Cagle Law Firm
Attorney Zane Cagle

Posted on September 19th, 2016,
by Zane Cagle

Texas Child Becomes 30th Hot Car Fatality in U.S.

Posted on September 19th, 2016 by Zane Cagle

Child Dies as New Legislation is Introduced

file0001639959730-1A one year old boy died in the back of his mother’s car this week, becoming the 30th fatally injured child in the US this year to die of heatstroke after being left in a car. The mother, a Texas attorney, thought she had dropped her son off at daycare before she went to work according to police. However, the baby was still in the rear-racing seat when she showed up at the daycare to pick him up.

As I have said before, social media can be particularly rough and judgmental on parents who inadvertently leave their children in hot cars. In my last article, I encouraged you to read some of the parent’s stories. The reason that so many of don’t want to read their stores is we can identify with those parents.  Case in point–the parent in Texas is an attorney who was busy and inadvertently left her child in the car…………..I could personally identify with her story.

It’s hard to allow yourself to personally identify with someone who inadvertently injures or kills their own child—maybe it is almost just too much for us to think about. As a parent, I’ve struggled with it and it is far easier to just think, “it couldn’t happen to me, I’m an attentive parent”. When you think about the amount of guilt a parent goes through and the agony.  However, I’m certain that Texas mom thought it would never happen to her either nor did the other 29 parents this year.

KidsAndCars.org

When my kids were little, I was introduced to Janette Fennell of  KidsAndCars.org and discovered just how common these tragedies were  (along with multiple other types of child-car related injuries and death, see KidsandCars.org).

I was one of those parents that thought, “That could never happen on my watch”! But, after hearing their stories and seeing actual data, you realize that it could easily happen to you.  Parents are particularly vulnerable to leaving their kids in the car when there is a change in the routine.

Hot Cars Act of 2016

Under the new act, all new passenger vehicles would need to be equipped with technology to alert drivers if a child is left in the backseat.  “When we have technology to solve a problem, then we have to push it out into the private sector”, said U.S. Rep Tim Ryan. “Our society is so busy today, there is so much going on with parents running from here to there, ” continued Ryan.  This summer, General Motors said it will install a warning, a tone and a reminder message in the speedometer of all 2017 Acadias that says “Look in the Rear Seat”.  GM plans to introduce the feature on other four-door GM models in the future.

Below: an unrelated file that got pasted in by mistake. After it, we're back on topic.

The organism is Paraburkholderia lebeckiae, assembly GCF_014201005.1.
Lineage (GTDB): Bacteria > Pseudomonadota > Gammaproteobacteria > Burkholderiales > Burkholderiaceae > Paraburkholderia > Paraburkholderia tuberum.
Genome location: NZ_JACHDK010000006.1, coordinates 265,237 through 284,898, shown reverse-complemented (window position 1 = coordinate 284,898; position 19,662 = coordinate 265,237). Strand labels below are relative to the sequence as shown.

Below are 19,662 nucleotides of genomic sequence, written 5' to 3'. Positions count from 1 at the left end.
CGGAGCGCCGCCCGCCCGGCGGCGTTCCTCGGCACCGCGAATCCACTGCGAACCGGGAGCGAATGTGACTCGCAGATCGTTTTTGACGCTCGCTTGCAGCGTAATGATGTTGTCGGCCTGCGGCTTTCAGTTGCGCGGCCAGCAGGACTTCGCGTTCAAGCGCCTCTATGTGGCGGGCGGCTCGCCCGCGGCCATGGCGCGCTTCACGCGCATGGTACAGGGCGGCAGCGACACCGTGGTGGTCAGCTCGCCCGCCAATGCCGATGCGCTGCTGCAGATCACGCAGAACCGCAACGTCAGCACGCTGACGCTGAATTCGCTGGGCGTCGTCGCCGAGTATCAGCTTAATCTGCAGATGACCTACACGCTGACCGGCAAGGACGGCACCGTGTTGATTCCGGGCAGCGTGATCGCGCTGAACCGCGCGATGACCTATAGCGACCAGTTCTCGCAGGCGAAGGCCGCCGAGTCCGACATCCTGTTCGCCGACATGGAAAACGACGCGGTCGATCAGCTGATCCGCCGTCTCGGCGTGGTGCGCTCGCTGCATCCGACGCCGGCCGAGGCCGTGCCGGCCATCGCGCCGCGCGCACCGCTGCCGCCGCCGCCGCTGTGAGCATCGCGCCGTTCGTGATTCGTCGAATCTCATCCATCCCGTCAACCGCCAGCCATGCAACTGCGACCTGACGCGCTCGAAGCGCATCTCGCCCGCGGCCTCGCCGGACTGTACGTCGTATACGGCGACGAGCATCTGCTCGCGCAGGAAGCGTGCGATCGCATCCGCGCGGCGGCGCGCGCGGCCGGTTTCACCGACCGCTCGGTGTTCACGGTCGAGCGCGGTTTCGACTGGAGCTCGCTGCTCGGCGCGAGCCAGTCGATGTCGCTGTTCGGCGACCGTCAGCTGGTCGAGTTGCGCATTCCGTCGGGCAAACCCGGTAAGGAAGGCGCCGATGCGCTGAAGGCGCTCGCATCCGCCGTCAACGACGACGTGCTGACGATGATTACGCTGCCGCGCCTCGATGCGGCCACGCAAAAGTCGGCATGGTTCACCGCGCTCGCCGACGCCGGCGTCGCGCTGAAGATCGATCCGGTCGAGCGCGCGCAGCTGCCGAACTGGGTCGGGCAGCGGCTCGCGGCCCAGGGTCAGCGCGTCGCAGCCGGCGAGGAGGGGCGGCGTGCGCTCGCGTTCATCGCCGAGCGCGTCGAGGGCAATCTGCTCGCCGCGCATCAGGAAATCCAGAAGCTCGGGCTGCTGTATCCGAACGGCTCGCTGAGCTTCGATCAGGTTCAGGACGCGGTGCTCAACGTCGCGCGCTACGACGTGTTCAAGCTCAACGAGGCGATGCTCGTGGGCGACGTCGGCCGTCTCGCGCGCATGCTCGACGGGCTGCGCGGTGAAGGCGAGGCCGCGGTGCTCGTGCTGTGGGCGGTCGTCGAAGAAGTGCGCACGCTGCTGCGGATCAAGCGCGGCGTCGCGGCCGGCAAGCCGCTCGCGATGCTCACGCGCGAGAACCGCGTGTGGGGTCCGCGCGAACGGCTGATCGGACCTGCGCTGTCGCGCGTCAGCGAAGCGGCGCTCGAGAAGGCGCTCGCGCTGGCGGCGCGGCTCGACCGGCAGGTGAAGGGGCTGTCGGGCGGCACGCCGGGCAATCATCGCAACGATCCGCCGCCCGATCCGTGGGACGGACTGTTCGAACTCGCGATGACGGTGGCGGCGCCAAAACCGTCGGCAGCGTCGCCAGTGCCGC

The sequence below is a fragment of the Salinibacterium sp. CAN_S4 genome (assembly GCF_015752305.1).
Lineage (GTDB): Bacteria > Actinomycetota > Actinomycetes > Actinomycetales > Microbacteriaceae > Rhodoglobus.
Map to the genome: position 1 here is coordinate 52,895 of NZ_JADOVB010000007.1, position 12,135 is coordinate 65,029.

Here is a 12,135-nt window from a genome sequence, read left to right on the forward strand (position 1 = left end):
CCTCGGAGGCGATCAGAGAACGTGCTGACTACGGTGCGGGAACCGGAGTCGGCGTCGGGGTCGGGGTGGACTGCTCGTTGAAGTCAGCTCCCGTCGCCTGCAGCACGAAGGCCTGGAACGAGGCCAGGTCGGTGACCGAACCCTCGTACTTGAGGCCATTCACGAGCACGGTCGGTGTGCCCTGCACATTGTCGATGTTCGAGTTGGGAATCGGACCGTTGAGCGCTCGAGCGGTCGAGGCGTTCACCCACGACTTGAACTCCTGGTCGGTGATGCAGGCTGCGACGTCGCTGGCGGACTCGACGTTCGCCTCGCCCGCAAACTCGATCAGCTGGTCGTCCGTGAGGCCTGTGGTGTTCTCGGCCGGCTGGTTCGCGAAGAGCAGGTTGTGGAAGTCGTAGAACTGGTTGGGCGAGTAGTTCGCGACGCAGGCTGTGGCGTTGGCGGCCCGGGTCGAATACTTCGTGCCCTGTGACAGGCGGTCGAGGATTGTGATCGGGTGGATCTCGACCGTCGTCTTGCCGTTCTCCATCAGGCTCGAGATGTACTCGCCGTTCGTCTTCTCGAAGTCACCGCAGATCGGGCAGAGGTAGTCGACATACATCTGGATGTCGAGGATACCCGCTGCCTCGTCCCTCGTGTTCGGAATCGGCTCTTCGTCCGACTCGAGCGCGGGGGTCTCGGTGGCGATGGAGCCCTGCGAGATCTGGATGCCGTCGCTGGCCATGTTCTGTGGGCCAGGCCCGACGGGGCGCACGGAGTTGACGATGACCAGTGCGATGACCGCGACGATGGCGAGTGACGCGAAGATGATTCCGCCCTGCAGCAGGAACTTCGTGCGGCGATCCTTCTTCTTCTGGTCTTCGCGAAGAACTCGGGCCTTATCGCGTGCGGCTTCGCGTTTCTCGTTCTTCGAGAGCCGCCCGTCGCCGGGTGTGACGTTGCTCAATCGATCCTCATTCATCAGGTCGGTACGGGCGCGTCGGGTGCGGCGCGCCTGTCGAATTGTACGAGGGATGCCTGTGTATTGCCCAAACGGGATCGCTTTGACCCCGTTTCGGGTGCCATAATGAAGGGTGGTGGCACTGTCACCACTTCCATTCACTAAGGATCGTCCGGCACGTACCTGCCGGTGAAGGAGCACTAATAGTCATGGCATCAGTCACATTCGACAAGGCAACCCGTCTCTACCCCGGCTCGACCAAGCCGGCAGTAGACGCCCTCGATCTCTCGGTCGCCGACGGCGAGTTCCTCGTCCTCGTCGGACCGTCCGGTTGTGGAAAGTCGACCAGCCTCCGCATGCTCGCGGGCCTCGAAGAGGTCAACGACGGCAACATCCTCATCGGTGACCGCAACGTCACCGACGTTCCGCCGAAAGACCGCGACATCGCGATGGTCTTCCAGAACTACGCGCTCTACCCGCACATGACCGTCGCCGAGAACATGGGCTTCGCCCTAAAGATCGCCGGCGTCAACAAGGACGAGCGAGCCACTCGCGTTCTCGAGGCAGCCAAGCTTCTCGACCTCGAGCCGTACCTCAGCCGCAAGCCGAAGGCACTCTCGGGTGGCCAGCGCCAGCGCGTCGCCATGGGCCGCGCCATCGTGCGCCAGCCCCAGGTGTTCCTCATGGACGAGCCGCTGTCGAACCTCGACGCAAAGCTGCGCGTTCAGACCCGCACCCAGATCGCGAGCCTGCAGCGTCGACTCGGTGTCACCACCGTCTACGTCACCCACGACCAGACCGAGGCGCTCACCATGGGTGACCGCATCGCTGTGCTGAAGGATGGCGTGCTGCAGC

It’s a simple sounding feature considering we have bells and whistles in our cars to remind us to change the oil, the wiper fluid and put on our seatbelt. As well, many of our cars not only tell us the radio station we are listening, but the name of the song, the artist and sometimes the recording label; so how much of a bigger deal would it be to have a simple reminder to “look in the back seat” if it would even save one child’s life?

Fatal Memory Errors

Dr. David Diamond, a psychologist and neuroscientist at the University of South Florida has studied fatal memory errors involving children in hot cars for the past 12 years. “What’s very clear to me is that these children were not forgotten by parents that were reckless with regard to care for their children,” he said. He further said that parents need reminders that a child is in the backseat because stress and sleep deprivation can cause the brain of a parent to revert to habits and forget plans they may have made to drop children off at day care. As a new parent, you are all too familiar with the sleep-deprivation and stress that comes with being a new parent.

Education alone has not been solving the problem.  According to Fennell, founder of KidsAndCars.org, parents are sleep-deprived and it is not asking too much of car companies to step up and provide a reminder to help keep the most vulnerable passengers safe.

Motor Vehicle Crashes–Still the Most Common Cause of Child Death

Ranking number one as the cause of death for young children is still a motor vehicle crash.  When children are in properly installed child safety seats, the number of fatalities decrease.  Children should always be in the correct size seat for their age/weight and they must be restrained. The statistics on the prevention of death and injury are overwhelming.  Obviously, child safety seats cannot 100% prevent all injuries and fatalities but they greatly reduce the numbers.

The hot car deaths of children that average 37 a year is just overwhelmingly high and it seems if we have technology to assist a parent/care giver, then why not implement it?  Thankfully, it would seem several car manufacturers are on board with this simple innovation.

If you or a loved one has been injured in a motor vehicle accident, seek legal representation as soon as possible.

Call us for a free consultation, at (314) 276-1681